People matter. Not process. Not systems. Not politics. Not technology. Your users or customers matter, not your product. Conversation matters, not social media or tools. Your employees matter, not your organization. Without people, none of these things would exist. Without people, you would be alone. Without people, what’s the point?
Take care of people. If you do, people will take care of you. What goes around really does come around. Don’t expect a return on your compassion – that defeats the point. But love with all your heart. Show everyone an unconstrained level of compassion. Let them know you care. Let them know they are important to you. Put them first. Love your friends, your family, your team. Love, even when you do not feel loved. Love helps your world go ‘round.
I spent my early years looking forward to summer breaks, movie releases, Christmas and vacations. I would wish my life away until the events came. Sometimes, my wish would come true and time would blow by. Other times, the waiting period would drag on and time would turn into my enemy. The older I get, the more I appreciate how finite time is. I don’t like wishing my life away anymore – it already moves too fast as it is. Before we know it, we’re all old and wishing for time to slow down. Wait for things you can’t wait for. Enjoy time while you’ve got it.
Sitting on a puzzle you can’t solve? Sometimes all you can do is wait it out and take a stab at it later. Passing time builds perspective. Wait a week and look at the puzzle again – perhaps by then you’ll have the experience and fresh eyes to solve the problem. They say patience is a virtue and time heals all wounds. I think both patience and time are valuable resources that, if budgeted correctly, can enable a fruitful, productive and fulfilling life.
It’s good for you. Don’t take life so seriously. As far as we know, you’ve only got one – so don’t waste it with a straight face. Have fun, make fun and enjoy a great day!
What’s the value of stumbling through life and making mistakes if you do not make an active effort to record and study lessons learned? I keep a small Moleskine, Evernote or Google Docs notebook at my fingertips at all times. I take note of bad days, obstacles, discoveries, conversations, ideas and victories (for the record, Android dictation thought I said “a pekingese”). Ninety percent of this blog comes from notes I take day-to-day.
That said, notes are not enough. If you do not organize, consolidate or review your notes, what’s the point of having them at all? In practice, I tend to reduce pages-upon-pages into single fortune cookie-sized takeaways. I put them on sticky notes in discrete places that perpetually inform my decisions and the quality of my day.
Chronicle, recycle and learn from the past. It can sugar-coat your life journey as a personal parable.
Growth is an awkward and confusing experience. By building on the old and bringing in the new, life mixes up and turns to chaos. Oftentimes, you experience bumps and bruises. In the worst of situations, there may be casualties. Whether you like it or not, that’s the name of the game. The only way to stop growing pains? Stop growing. Or die. I endorse neither. Growth and change are instrumental to life. Hell, they’re key to adaptation and survival. Suck it up, learn to love the pain and enjoy the ride.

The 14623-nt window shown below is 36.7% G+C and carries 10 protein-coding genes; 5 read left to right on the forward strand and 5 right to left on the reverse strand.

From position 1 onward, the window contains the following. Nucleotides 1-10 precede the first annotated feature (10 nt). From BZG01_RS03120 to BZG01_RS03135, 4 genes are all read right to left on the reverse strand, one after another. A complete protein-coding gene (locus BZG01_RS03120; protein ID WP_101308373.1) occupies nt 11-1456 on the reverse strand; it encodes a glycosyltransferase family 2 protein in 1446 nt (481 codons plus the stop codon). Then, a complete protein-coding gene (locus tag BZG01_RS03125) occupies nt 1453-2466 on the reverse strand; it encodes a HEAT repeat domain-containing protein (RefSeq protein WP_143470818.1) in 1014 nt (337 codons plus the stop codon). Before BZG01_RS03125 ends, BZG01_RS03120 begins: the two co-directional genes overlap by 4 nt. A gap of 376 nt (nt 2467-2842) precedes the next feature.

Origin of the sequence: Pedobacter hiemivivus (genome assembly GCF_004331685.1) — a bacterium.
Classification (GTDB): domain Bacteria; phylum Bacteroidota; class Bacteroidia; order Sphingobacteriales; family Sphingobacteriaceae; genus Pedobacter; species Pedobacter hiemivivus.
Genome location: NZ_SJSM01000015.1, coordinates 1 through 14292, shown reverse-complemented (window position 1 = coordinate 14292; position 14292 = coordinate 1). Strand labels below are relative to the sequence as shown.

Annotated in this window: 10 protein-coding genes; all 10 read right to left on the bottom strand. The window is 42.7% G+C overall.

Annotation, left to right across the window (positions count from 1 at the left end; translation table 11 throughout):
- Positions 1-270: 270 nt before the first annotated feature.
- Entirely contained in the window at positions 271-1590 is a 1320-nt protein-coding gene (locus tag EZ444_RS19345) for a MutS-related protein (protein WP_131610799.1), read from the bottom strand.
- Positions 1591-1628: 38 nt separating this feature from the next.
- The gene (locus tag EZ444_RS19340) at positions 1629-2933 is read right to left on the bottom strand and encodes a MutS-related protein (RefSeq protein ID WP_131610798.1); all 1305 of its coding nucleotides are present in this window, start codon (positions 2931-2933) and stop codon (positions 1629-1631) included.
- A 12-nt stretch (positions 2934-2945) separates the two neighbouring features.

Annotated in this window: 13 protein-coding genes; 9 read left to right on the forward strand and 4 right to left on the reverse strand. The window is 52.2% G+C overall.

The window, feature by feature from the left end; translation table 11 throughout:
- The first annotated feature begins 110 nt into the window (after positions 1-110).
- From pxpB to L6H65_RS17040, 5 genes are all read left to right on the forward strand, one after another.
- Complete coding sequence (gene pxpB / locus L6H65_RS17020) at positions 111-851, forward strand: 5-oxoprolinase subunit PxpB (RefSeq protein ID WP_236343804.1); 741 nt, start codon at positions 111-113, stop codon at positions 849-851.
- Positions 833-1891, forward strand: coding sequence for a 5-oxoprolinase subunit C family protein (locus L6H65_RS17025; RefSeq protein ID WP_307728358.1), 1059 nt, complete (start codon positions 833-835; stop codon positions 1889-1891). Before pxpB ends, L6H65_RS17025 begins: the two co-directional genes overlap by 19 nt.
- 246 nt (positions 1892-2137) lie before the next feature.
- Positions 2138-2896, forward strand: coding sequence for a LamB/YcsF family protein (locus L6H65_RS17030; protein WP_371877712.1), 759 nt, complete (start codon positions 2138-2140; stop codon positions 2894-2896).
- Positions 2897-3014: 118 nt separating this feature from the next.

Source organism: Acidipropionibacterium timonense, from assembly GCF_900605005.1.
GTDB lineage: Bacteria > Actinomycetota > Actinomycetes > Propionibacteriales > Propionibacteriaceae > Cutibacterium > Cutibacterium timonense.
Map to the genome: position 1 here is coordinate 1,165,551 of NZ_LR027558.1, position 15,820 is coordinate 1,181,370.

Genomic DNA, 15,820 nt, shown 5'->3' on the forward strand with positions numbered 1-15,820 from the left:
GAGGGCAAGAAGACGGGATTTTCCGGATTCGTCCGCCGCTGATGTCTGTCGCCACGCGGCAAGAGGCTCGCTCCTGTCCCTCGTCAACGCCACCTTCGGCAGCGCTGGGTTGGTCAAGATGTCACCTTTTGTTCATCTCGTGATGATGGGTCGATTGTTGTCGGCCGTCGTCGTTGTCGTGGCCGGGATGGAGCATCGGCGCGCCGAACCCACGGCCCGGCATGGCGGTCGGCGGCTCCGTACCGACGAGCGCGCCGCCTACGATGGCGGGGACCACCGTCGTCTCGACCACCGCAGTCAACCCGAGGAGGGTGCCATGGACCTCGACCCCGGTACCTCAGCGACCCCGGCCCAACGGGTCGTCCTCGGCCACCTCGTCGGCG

I’ve always been a proponent of keeping many doors open. By staying involved in several things at once, you maintain a diverse portfolio of opportunities that may lead you somewhere. Drew Moxon dubbed this “angel investing with time” – balancing a handful of personal energy investments on activities and projects in hopes that at least one will pay off the entire batch. No thoughtful gambler places all eggs in a single basket, right?
The risk, of course, is that you do not invest in one area of your life enough for a big win. Jack of all trades, master of none. You fail to specialize, focus and pour your heart into one great thing. I think mastery can work if you believe irrefutably in what you’re doing. If you don’t, you must continue to explore options until you find the perfect fit. Until then, stay involved. Perhaps you shouldn’t stick every finger in a different pie, but at least taste every flavor you can and give each one a fair shot.
Special moment? Do anything you can to preserve it. Take a picture, scribble a note or steal a memento. Mark the occasion with celebration. Indulge in vice or break your own rules if you have to. Whatever it takes to help you hold onto the moment forever. Do not count on memory; it may fail you later. More likely than not, your recollection of the event will lapse from relevancy. Even the slightest trinket or scribble can help it all come back when you least expect it. Life is made up of poignant moments. It is important to revisit, track and learn from them. Nostalgia helps you recontextualize the things that are most important in life. If you collect anything, collect memories.